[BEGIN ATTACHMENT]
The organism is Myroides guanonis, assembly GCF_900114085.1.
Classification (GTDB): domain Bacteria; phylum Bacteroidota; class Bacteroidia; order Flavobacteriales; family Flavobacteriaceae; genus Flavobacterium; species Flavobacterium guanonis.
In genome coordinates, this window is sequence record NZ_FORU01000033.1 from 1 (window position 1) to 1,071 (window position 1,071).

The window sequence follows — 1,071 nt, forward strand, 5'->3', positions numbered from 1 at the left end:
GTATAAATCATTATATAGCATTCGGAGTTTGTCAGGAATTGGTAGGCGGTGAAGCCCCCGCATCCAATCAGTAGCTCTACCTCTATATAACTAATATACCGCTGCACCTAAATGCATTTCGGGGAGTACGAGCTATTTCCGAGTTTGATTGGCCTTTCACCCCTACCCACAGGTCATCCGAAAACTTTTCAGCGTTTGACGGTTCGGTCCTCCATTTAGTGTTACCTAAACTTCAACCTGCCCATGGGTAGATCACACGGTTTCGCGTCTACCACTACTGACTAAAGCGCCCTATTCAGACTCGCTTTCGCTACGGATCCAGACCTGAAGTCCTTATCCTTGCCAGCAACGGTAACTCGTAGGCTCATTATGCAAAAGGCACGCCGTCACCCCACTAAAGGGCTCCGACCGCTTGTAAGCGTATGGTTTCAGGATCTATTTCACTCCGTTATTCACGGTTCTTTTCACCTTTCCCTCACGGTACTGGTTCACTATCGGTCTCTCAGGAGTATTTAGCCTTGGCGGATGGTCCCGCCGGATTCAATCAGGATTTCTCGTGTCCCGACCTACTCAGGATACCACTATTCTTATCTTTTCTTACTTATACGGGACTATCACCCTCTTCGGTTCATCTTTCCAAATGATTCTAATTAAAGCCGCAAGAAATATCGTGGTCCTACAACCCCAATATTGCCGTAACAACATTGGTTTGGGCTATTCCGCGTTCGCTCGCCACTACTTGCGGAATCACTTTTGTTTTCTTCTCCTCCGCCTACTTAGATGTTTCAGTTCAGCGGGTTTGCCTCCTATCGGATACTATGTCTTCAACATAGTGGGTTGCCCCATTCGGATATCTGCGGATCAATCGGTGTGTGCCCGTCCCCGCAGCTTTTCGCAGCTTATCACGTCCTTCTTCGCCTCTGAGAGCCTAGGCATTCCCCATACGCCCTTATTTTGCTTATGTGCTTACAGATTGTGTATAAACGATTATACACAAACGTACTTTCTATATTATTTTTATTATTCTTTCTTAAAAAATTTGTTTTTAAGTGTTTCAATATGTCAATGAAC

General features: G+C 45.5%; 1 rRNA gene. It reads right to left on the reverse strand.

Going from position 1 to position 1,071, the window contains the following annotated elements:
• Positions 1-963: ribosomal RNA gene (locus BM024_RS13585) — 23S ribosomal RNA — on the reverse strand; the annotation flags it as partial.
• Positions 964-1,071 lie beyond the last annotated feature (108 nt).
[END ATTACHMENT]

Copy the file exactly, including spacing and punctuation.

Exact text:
The organism is Myroides guanonis, assembly GCF_900114085.1.
Classification (GTDB): domain Bacteria; phylum Bacteroidota; class Bacteroidia; order Flavobacteriales; family Flavobacteriaceae; genus Flavobacterium; species Flavobacterium guanonis.
In genome coordinates, this window is sequence record NZ_FORU01000033.1 from 1 (window position 1) to 1,071 (window position 1,071).

The window sequence follows — 1,071 nt, forward strand, 5'->3', positions numbered from 1 at the left end:
GTATAAATCATTATATAGCATTCGGAGTTTGTCAGGAATTGGTAGGCGGTGAAGCCCCCGCATCCAATCAGTAGCTCTACCTCTATATAACTAATATACCGCTGCACCTAAATGCATTTCGGGGAGTACGAGCTATTTCCGAGTTTGATTGGCCTTTCACCCCTACCCACAGGTCATCCGAAAACTTTTCAGCGTTTGACGGTTCGGTCCTCCATTTAGTGTTACCTAAACTTCAACCTGCCCATGGGTAGATCACACGGTTTCGCGTCTACCACTACTGACTAAAGCGCCCTATTCAGACTCGCTTTCGCTACGGATCCAGACCTGAAGTCCTTATCCTTGCCAGCAACGGTAACTCGTAGGCTCATTATGCAAAAGGCACGCCGTCACCCCACTAAAGGGCTCCGACCGCTTGTAAGCGTATGGTTTCAGGATCTATTTCACTCCGTTATTCACGGTTCTTTTCACCTTTCCCTCACGGTACTGGTTCACTATCGGTCTCTCAGGAGTATTTAGCCTTGGCGGATGGTCCCGCCGGATTCAATCAGGATTTCTCGTGTCCCGACCTACTCAGGATACCACTATTCTTATCTTTTCTTACTTATACGGGACTATCACCCTCTTCGGTTCATCTTTCCAAATGATTCTAATTAAAGCCGCAAGAAATATCGTGGTCCTACAACCCCAATATTGCCGTAACAACATTGGTTTGGGCTATTCCGCGTTCGCTCGCCACTACTTGCGGAATCACTTTTGTTTTCTTCTCCTCCGCCTACTTAGATGTTTCAGTTCAGCGGGTTTGCCTCCTATCGGATACTATGTCTTCAACATAGTGGGTTGCCCCATTCGGATATCTGCGGATCAATCGGTGTGTGCCCGTCCCCGCAGCTTTTCGCAGCTTATCACGTCCTTCTTCGCCTCTGAGAGCCTAGGCATTCCCCATACGCCCTTATTTTGCTTATGTGCTTACAGATTGTGTATAAACGATTATACACAAACGTACTTTCTATATTATTTTTATTATTCTTTCTTAAAAAATTTGTTTTTAAGTGTTTCAATATGTCAATGAAC

General features: G+C 45.5%; 1 rRNA gene. It reads right to left on the reverse strand.

Going from position 1 to position 1,071, the window contains the following annotated elements:
• Positions 1-963: ribosomal RNA gene (locus BM024_RS13585) — 23S ribosomal RNA — on the reverse strand; the annotation flags it as partial.
• Positions 964-1,071 lie beyond the last annotated feature (108 nt).